Gallup survey shows deep discomfort among Americans about retirement

Only 15 percent of U.S. adults believe the nation will be able to adequately care for its aging population, and nearly three-quarters (73%) of adults under the age of 65 are concerned that the Medicare program may not exist by the time they are able to qualify for it. This is according to survey results released this week by Gallup.

In conjunction with health care nonprofit West Health, the organizations released their 2024 Survey on Aging in America report based on data compiled from both traditional mail and web-based surveys from Nov. 13, 2023 to Jan. 8, 2024.

Concerns about the solvency of the Medicare program are growing. Nearly three-quarters of survey respondents are worried that Medicare will not be there for them when they are able to qualify for it, up from 67% in 2022. This share rose most acutely among those ages 50 to 64, according to the survey results.

But concerns over Medicare pale in comparison to the level of concern related to the Social Security program, with 80% of respondents under 62 and 86% of people ages 40 to 49 afraid it will not exist by the time they can begin taking benefits.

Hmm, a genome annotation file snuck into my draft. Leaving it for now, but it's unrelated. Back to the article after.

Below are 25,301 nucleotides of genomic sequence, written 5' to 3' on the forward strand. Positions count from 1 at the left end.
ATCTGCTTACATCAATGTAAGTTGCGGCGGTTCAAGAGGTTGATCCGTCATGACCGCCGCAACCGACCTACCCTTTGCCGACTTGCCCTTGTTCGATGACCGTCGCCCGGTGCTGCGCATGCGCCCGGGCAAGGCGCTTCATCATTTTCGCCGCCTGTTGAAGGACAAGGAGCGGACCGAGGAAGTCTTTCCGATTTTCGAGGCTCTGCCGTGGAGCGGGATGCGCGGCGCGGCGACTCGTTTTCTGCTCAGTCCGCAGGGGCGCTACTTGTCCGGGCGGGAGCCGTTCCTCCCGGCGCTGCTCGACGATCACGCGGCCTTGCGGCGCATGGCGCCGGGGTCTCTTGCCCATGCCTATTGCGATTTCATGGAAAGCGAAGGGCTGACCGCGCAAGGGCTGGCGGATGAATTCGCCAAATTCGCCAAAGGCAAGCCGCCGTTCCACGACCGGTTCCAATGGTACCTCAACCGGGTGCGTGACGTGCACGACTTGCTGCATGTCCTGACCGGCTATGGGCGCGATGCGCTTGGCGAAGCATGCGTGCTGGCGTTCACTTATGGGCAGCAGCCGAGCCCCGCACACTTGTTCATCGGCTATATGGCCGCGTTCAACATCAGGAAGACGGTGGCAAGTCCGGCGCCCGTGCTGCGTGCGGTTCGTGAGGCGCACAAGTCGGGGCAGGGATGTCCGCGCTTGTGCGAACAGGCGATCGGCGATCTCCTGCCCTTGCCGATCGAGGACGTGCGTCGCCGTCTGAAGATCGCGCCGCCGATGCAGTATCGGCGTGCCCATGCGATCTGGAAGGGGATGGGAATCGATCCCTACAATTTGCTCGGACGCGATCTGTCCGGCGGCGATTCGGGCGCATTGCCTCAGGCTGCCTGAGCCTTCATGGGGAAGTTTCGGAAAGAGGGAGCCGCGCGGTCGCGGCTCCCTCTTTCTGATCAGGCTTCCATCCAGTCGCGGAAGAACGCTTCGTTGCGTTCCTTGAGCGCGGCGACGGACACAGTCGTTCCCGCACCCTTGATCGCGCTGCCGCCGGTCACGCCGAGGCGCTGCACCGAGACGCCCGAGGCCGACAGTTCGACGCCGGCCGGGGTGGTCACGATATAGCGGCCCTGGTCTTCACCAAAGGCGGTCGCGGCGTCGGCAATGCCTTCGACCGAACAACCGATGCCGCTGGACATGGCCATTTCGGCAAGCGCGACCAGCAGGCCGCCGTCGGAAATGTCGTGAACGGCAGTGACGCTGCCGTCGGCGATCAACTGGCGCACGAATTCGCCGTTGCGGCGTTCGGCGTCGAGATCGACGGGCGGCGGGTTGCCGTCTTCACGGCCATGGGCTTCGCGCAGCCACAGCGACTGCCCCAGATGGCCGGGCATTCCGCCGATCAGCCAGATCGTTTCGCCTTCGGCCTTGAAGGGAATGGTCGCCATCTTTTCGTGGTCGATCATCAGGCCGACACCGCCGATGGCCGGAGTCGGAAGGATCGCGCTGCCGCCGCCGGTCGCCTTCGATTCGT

“Threats to Medicare and Social Security loom large, and people are worried policymakers won’t do enough to protect and strengthen them,” Timothy Lash, president of West Health, said in the report. “These safety net programs are part of the fabric of aging that millions of older Americans rely upon, so any potential disruption or question mark around them is cause for alarm and deserving of greater attention and action from policymakers.”

Despite population trends showing that the U.S. is growing older at a faster rate, most respondents do not feel that the U.S. government is prioritizing policy issues that impact care for the elderly.

“When asked in the survey how much the government prioritizes issues affecting older Americans, 74% say ‘not very much’ or ‘not at all,’” the results explained. “This sentiment is felt by 80% of those 65 and older. Over half (57%) of Americans report they are either ‘somewhat more likely’ (37%) or ‘much more likely’ (20%) to support a candidate for public office that makes issues affecting older Americans a top priority.”

Such a sentiment increases with the age of the respondent and is highest (77%) among those ages 65 or older, the results showed.

A vast majority of respondents also said that the U.S. will not be able to adequately care for its aging population. This sentiment is compounded by 2018 U.S. Census Bureau data showing that Americans ages 65 and older will outnumber those under the age of 18 for the first time in 2034 (77 million to 76.5 million). This would mark the first such occurrence in U.S. history and impacts nearly one-quarter of the country’s total population.

The full survey included a sample of 5,149 adults from all 50 U.S. states and the District of Columbia. Panelists who are 65 or older “were oversampled to increase the stability of results for this segment of the population,” Gallup explained. Qualitative interviews followed up the initial responses over a few weeks in March.

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